Guest Post: Reflections On The 4th Of July

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Submitted by Brandon Smith from Alt Market

Reflections On The 4th Of July

You get what you pay for. Or, more precisely, you get what you work for. Over 230 years ago, a group of colonists on the edge of the new world realized that the freedom they traveled halfway across the planet searching for would never be, unless, that is, they finally confronted the iron fisted enemy they once ran from. Their Declaration of Independence was a struggle in itself. Most Americans at that time were not resolved to support revolution. Many were undecided even after the war was won. Ultimately, the most powerful and pervasive empire on earth at that time, the British Empire, was defeated by a mere portion of the American population; farmers, craftsmen, tradesmen, frontiersmen, who had fought with such force of will, with such passion, that they were able to convince other nations (like France) that such a thing could even be achieved. In that moment, they transformed the shape of the Earth forever. The impossible was now, indeed, possible. The great shadow of elitism and autocracy was not only vulnerable; it could be crushed by the likes of so called “peasants”. The common man could determine his own destiny, and shape his own government. No matter what had happened before, or what has happened since, no one, and nothing, could erase that moment from time, when the leviathan was cast down, and men tasted true freedom.

You get what you work for.

I and many others of my generation have in the past felt lost, as if we were born in the wrong time and faced with a society and a nation so warped and backwards we might never be able to assimilate. At first, you suspect that something must be wrong with you, but later, you begin to realize that you are simply honest, and that something instead is dearly wrong with the world. The question then is whether or not you risk yourself and your sanity by conforming, or risk even greater stakes, and attempt to right the wrongs that came before. Wrongs you were born into. Do you have the guts to clean up the mistakes of generations past and set things right, or do you leave these overwhelming problems for your children? On July 4th, 1776, a courageous organization of men and women offered themselves as a shield to those who would come after. They dared to say “no more”. And, on this day, in this age of renewed tyranny, we must consider if it is not our time to step forward and become the wall that holds fast against the storm.

Independence Day is not about blind nationalism, it is not about statism, it is not about collectivist subservience to a pervasive bureaucracy; it is about the rebirth of the individual in the face of overwhelming despotism, and the creation of a country whose fundamental focus was the nurturance of such individualism above the desires of government. Beyond the often irrational fears of the “majority”. A philosophy of decentralization that was meant to supercede elitist addictions to power and dominance. The 4th of July is a marker, an oasis in the annals of history, when the true potential of humanity could be glimpsed, even if only for a moment.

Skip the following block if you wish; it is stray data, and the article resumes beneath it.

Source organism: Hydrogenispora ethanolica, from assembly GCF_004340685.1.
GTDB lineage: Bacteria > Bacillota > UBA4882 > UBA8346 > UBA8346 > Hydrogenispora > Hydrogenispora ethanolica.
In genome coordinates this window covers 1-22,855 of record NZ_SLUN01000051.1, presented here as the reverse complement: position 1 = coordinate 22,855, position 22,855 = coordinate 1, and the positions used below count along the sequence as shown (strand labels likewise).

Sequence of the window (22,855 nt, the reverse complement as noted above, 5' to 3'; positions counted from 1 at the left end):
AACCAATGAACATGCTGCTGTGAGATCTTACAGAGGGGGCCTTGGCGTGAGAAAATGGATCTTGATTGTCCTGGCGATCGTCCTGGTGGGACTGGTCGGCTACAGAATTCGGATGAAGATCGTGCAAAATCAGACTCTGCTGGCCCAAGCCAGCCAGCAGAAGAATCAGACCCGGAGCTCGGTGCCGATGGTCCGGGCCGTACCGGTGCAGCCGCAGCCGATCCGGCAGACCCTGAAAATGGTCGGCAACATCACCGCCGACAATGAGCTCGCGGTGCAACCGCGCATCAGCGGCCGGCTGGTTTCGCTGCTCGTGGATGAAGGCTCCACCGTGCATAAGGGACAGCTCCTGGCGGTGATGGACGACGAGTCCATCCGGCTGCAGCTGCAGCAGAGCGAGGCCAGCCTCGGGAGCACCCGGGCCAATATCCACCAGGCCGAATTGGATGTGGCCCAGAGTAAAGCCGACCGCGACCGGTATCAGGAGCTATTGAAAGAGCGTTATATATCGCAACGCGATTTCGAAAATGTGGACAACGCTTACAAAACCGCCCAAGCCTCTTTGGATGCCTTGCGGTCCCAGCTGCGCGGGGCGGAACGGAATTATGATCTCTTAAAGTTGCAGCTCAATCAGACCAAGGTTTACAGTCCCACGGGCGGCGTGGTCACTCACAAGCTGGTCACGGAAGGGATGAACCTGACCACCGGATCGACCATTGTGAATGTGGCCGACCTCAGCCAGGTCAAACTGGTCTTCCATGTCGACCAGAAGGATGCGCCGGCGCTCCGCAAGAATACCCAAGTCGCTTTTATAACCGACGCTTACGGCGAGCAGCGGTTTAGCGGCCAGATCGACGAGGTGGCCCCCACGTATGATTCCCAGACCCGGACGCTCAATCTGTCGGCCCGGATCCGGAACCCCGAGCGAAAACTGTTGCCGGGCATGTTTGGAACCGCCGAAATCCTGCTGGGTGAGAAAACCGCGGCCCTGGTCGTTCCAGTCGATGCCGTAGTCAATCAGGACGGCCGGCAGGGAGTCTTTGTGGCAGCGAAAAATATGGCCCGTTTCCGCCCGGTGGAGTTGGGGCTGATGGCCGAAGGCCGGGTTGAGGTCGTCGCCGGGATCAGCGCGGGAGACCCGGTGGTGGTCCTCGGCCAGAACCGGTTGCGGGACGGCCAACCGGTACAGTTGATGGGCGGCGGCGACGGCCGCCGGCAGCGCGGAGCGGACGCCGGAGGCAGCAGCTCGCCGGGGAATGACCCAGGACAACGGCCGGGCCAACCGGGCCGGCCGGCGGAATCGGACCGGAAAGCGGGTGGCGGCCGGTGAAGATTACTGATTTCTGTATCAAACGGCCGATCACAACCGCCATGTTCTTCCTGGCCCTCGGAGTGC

Ever since, men have longed for another opening in the veil. We have allowed ourselves to be manipulated, conned, conditioned, and enslaved. We have abandoned our self sufficiency, and become utterly dependent upon political and economic systems we no longer have any real influence over. America has lost itself, and the darkness grows ever more heavy. For those who have awakened to this reality, I can say only this; you are not the first. Others have come before you. Others have fought back. Others have been victorious. You have been given the most evocative foundation on which to stand; you have been given heritage. You know now what can be accomplished, if only we have the determination to move ahead. You also know what is required for success. You know what has been sacrificed in the past, and what must be sacrificed again. For every 4th of July for the past two centuries, we are reminded what it takes to be free.

It is important to celebrate the accomplishments of the past, and to learn from the struggles of our ancestry. It is enriching to our character to focus at least one day on that which is best in our natures, to embody and make tangible our principles. It is honorable to give thanks to those who gave so much, if only to prove what can be done. But this is not the end of our responsibilities. We are also tasked with ensuring the legacy carries on. Our very conscience demands that we not only maintain the structures of liberty, but that we build even further. We have much to do, and little time to do it.

You get what you work for. It is time to go to work…